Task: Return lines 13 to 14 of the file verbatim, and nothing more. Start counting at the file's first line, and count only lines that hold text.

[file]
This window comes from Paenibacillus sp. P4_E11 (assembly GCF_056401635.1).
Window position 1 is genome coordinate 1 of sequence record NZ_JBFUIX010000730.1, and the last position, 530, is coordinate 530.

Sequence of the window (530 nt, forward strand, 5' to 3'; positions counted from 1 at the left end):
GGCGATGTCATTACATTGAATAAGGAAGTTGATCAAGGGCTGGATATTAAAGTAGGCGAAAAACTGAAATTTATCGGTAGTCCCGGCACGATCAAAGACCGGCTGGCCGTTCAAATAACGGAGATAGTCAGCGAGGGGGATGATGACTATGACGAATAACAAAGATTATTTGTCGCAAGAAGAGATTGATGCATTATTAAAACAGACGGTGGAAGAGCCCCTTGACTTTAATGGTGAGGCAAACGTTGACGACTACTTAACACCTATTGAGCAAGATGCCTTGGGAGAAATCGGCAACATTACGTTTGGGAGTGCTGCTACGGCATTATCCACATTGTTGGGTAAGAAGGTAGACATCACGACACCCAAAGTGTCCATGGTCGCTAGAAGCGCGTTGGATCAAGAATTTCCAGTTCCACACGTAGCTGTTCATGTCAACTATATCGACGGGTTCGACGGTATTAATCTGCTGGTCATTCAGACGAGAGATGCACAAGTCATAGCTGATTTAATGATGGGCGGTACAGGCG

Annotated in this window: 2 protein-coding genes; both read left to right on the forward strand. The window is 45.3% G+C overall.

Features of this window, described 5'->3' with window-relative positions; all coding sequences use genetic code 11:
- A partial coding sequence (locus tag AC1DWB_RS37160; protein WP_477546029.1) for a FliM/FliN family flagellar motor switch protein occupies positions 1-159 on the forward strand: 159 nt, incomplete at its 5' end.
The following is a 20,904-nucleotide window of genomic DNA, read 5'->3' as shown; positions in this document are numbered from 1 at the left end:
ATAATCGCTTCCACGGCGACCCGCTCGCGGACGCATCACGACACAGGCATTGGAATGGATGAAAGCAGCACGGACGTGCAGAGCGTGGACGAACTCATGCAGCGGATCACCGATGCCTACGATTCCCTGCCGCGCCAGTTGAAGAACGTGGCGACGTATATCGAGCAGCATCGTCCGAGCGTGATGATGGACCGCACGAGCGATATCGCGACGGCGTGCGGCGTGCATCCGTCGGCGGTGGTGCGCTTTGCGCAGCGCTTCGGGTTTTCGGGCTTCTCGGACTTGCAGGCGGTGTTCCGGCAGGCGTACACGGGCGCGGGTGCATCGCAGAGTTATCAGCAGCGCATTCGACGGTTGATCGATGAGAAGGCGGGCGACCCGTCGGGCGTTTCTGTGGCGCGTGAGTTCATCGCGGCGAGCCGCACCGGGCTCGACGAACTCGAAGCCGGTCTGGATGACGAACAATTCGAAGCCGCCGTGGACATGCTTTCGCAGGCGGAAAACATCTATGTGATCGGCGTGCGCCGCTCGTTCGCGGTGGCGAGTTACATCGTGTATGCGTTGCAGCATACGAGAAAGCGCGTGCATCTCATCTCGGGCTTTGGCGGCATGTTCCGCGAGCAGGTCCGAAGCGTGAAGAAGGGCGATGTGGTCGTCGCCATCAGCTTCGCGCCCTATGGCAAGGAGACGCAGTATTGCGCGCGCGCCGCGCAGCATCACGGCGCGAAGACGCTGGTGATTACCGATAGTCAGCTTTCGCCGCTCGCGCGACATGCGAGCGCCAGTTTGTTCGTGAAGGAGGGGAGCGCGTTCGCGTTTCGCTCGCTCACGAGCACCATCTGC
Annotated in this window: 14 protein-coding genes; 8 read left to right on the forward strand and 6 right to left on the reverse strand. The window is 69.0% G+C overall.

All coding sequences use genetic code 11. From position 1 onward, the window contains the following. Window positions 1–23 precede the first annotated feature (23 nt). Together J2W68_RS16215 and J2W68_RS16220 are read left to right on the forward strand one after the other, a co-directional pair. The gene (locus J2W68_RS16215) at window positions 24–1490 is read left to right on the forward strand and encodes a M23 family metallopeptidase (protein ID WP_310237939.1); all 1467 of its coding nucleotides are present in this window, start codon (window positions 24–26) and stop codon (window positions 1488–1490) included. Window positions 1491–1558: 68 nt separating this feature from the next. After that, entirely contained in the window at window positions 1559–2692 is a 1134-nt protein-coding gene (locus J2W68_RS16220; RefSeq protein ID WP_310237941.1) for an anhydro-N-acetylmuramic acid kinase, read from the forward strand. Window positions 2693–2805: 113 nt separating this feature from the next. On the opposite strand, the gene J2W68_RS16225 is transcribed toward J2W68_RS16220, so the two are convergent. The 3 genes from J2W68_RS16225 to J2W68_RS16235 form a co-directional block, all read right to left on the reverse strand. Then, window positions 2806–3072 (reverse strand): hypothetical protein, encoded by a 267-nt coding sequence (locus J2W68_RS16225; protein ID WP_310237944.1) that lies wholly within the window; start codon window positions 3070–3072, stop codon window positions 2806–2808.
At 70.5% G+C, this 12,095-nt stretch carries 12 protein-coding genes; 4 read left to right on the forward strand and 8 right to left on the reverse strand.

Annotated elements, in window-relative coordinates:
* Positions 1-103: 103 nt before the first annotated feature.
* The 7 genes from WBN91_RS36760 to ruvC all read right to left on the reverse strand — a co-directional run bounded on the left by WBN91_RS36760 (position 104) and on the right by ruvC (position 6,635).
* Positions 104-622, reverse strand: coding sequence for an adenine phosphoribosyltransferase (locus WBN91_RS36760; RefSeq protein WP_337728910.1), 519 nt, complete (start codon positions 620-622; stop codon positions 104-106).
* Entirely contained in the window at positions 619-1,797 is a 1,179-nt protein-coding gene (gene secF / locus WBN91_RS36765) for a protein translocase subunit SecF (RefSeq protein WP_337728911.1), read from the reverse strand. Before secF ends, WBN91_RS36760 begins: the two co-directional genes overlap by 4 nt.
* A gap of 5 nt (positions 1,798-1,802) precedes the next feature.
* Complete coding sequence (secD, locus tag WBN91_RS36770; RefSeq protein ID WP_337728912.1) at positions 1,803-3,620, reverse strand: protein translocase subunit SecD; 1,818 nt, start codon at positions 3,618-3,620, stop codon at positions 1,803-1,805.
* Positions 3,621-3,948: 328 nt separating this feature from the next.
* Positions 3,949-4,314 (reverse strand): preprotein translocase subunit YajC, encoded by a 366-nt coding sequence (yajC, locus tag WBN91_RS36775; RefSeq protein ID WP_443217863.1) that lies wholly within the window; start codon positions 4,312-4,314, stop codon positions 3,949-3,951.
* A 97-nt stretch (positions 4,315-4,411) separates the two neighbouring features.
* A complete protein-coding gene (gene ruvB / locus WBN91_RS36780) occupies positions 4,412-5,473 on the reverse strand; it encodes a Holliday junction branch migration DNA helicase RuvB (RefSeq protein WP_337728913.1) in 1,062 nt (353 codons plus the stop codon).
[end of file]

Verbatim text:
Annotated elements, in window-relative coordinates:
* Positions 1-103: 103 nt before the first annotated feature.